Longitudinal associations of physical activity, sedentary time, and cardiorespiratory fitness with arterial health in children - the PANIC study.
Journal of sports sciences 2021 ; 39: 1980-1987.
Korhonen M, Väistö J, Veijalainen A, Leppänen M, Ekelund U, Laukkanen JA, Brage S, Lintu N, Haapala EA, and Lakka TA
DOI : 10.1080/02640414.2021.1912450
PubMed ID : 33829952
URL : https://www.tandfonline.com/doi/full/10.1080/02640414.2021.1912450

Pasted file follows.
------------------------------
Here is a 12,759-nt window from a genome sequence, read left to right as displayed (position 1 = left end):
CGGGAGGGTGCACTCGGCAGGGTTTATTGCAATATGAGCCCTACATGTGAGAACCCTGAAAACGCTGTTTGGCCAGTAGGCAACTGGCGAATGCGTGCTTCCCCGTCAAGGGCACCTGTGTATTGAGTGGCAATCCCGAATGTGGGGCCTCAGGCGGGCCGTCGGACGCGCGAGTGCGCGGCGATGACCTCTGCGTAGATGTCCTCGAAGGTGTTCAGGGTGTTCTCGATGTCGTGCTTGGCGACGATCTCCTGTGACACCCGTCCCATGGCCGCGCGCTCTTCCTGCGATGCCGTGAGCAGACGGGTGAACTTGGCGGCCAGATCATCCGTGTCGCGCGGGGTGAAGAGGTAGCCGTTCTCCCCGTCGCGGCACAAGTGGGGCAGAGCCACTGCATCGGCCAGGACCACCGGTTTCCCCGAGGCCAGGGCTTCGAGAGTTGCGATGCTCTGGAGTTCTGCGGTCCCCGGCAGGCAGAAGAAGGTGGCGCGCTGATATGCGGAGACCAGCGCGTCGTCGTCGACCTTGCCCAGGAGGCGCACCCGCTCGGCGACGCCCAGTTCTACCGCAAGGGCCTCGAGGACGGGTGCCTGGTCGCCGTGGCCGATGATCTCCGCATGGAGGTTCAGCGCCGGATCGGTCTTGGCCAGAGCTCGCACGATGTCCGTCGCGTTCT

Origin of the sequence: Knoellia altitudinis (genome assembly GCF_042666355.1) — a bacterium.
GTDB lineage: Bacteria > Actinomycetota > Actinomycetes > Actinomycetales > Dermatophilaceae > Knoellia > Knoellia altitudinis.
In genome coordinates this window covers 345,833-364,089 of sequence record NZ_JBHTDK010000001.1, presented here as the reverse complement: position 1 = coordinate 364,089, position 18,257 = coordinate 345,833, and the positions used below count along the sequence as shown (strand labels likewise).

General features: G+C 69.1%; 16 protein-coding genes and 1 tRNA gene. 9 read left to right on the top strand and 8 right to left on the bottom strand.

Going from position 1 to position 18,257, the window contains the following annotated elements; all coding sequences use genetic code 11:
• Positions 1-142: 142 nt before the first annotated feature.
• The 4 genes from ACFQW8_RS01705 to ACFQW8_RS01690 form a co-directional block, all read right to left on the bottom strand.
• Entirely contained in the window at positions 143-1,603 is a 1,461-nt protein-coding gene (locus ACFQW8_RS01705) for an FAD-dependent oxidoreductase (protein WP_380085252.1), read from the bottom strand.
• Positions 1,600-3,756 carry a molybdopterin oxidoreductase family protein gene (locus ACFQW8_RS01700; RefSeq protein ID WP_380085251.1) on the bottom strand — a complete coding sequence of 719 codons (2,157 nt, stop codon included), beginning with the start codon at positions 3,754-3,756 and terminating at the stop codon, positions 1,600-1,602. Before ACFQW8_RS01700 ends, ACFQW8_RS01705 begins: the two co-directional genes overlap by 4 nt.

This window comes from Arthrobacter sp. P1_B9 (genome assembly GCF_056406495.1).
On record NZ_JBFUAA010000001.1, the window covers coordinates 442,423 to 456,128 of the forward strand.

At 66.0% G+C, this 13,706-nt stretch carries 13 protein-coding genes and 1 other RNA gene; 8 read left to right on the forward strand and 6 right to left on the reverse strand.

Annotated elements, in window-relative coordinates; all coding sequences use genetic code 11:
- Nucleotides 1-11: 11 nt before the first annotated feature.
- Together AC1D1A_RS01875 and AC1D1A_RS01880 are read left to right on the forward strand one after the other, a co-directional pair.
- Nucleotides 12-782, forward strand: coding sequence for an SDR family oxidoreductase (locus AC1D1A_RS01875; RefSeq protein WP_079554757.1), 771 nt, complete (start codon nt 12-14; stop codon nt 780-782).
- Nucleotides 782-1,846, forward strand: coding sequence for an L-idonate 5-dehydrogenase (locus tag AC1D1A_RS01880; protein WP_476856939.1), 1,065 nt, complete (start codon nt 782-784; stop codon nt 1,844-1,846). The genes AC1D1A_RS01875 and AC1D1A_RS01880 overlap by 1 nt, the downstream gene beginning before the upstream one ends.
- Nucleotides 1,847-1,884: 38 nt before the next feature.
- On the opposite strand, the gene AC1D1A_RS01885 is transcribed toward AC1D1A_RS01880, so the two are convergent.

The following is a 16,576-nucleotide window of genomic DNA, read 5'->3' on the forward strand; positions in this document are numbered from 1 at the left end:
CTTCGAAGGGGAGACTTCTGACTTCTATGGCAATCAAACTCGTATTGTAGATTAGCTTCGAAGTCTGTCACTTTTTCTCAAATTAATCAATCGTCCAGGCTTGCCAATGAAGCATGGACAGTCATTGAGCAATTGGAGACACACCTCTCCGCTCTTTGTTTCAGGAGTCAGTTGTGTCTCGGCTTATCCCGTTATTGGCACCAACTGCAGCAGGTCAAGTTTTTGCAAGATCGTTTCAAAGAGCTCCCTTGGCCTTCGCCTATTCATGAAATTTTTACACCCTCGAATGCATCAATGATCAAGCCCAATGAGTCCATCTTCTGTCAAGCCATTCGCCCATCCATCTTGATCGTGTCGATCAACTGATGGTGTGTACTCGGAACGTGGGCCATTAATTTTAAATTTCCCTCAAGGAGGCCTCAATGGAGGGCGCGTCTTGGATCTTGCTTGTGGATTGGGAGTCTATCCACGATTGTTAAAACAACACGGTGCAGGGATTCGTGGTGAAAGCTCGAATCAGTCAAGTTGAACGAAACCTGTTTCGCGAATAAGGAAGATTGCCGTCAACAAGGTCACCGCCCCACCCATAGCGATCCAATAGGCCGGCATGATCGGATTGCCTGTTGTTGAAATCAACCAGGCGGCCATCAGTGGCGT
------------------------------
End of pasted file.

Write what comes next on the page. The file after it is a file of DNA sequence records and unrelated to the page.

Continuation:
We investigated the longitudinal associations of physical activity (PA), sedentary time (ST), and cardiorespiratory fitness (CRF) with arterial health among children. In our primary analyses, we investigated 245 children (girls 51.8%) aged 6-9 years participating in the baseline examinations who had data on arterial health at 2-year follow-up. We also utilized a subsample of 90 children who had a complete arterial health data at baseline and 2-year follow-up. ST (≤1.5 METs), light PA (>1.5-4 METs), moderate PA (>4-7 METs), vigorous PA (>7METs), and moderate-to-vigorous PA (MVPA, >4 METs) were assessed by combined movement and heart rate monitoring and CRF by maximal exercise testing on a cycle ergometer at baseline and 2-year follow-up. Stiffness index (SI) as a measure of arterial stiffness and change in reflection index during exercise test (DRI) as a measure of arterial dilation capacity were assessed by pulse contour analysis. Two-year change in vigorous PA was associated with DRI in boys but not in girls (p=0.021 for interaction). In a subsample analyses, 2-year changes in MPA, VPA, and MVPA were inversely associated with 2-year change in SI. In conclusion, promoting PA at higher intensities may confer larger benefits on arterial health than reducing ST and increasing LPA.